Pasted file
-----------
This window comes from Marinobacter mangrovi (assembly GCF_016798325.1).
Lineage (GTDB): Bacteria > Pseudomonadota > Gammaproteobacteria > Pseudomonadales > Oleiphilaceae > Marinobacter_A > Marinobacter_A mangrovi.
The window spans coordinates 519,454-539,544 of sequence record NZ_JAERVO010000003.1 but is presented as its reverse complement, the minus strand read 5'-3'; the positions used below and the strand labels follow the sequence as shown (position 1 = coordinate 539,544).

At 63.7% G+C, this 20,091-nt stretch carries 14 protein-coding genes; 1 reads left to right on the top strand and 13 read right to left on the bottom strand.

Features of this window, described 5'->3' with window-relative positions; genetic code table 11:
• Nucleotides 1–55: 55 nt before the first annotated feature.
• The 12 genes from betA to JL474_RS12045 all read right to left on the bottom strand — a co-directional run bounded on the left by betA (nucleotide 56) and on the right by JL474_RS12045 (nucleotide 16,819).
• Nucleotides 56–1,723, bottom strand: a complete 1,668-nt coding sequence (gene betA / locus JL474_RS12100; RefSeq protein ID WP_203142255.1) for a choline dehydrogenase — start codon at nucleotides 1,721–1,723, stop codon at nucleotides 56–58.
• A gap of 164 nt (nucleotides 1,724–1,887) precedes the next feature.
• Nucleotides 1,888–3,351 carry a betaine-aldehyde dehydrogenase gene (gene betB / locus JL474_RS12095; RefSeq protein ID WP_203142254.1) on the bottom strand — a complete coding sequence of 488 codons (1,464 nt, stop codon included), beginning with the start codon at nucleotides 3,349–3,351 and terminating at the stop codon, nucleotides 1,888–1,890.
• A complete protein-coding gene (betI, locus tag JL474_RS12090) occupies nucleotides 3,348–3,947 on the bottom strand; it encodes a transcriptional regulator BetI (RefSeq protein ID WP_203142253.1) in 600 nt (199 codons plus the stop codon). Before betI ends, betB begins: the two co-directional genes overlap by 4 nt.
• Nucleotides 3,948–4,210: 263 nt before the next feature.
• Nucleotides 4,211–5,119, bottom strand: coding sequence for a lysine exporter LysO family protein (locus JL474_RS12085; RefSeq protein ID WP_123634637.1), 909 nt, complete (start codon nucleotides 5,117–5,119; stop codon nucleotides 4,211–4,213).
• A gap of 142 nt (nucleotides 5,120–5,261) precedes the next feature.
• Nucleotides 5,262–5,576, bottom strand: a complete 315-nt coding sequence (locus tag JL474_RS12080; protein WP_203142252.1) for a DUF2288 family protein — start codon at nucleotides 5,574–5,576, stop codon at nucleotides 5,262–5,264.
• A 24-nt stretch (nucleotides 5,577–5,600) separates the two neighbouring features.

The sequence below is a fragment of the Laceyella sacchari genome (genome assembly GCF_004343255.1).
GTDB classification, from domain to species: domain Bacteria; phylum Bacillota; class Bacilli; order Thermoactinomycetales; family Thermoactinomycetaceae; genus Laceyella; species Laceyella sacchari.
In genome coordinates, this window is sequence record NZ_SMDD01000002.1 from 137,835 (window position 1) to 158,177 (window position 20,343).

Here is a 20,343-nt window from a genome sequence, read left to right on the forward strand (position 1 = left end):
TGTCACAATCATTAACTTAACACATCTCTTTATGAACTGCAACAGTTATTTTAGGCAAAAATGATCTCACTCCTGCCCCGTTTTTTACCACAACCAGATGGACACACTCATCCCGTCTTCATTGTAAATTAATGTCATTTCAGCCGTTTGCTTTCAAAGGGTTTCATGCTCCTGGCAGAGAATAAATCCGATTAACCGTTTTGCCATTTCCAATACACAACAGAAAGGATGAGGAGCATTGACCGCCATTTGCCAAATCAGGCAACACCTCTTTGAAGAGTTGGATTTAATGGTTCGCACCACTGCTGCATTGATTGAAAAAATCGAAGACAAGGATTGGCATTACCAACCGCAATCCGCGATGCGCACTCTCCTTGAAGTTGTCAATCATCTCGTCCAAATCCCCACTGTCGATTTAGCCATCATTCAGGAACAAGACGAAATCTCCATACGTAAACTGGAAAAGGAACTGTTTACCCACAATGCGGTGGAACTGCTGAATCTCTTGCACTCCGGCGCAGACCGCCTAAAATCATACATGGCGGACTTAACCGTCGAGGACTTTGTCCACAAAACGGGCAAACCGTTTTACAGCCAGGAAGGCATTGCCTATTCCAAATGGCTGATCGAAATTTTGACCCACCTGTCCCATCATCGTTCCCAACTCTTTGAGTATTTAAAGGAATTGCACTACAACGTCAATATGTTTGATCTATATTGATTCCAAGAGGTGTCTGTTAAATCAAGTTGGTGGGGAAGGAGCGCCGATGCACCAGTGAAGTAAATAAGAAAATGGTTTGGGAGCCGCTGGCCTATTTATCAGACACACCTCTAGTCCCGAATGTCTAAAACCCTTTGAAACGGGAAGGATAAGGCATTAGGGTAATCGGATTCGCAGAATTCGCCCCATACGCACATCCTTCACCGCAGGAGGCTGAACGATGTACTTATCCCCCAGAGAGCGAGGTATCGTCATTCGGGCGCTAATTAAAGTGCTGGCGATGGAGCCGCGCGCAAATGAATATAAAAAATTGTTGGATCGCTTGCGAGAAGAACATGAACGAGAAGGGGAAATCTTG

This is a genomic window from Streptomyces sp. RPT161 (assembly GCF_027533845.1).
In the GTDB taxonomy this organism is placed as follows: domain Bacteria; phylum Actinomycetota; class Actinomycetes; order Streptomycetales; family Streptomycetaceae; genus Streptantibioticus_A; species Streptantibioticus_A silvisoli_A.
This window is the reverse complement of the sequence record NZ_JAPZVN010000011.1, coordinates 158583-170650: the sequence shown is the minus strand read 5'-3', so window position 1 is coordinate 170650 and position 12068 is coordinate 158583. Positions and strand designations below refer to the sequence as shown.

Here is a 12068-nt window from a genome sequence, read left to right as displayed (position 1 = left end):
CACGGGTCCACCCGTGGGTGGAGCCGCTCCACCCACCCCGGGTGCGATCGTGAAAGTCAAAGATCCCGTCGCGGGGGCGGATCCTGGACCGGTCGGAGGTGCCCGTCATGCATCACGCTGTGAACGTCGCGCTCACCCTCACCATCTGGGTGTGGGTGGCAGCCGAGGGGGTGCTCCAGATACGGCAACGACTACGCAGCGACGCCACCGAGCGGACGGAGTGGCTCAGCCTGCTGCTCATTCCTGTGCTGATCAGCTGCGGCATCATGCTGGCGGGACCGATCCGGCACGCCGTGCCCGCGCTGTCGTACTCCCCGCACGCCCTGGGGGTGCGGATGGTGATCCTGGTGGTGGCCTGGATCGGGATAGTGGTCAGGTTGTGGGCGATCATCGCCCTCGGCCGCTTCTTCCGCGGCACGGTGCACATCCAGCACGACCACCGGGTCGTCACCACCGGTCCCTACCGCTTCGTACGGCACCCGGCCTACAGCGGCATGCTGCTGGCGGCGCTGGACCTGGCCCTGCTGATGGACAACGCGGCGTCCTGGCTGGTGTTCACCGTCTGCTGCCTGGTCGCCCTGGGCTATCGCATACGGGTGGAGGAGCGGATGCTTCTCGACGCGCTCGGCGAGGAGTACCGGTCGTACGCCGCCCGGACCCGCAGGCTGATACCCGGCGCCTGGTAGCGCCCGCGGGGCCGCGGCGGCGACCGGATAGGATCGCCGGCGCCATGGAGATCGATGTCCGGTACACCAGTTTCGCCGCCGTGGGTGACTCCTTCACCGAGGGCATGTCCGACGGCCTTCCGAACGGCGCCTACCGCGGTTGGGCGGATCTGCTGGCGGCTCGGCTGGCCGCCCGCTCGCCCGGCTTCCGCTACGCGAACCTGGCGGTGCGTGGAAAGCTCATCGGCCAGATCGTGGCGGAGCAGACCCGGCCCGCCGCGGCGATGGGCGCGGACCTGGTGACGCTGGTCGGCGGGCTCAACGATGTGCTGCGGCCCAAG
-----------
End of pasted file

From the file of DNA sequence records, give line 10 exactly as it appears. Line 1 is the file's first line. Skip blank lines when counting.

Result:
• Nucleotides 1,888–3,351 carry a betaine-aldehyde dehydrogenase gene (gene betB / locus JL474_RS12095; RefSeq protein ID WP_203142254.1) on the bottom strand — a complete coding sequence of 488 codons (1,464 nt, stop codon included), beginning with the start codon at nucleotides 3,349–3,351 and terminating at the stop codon, nucleotides 1,888–1,890.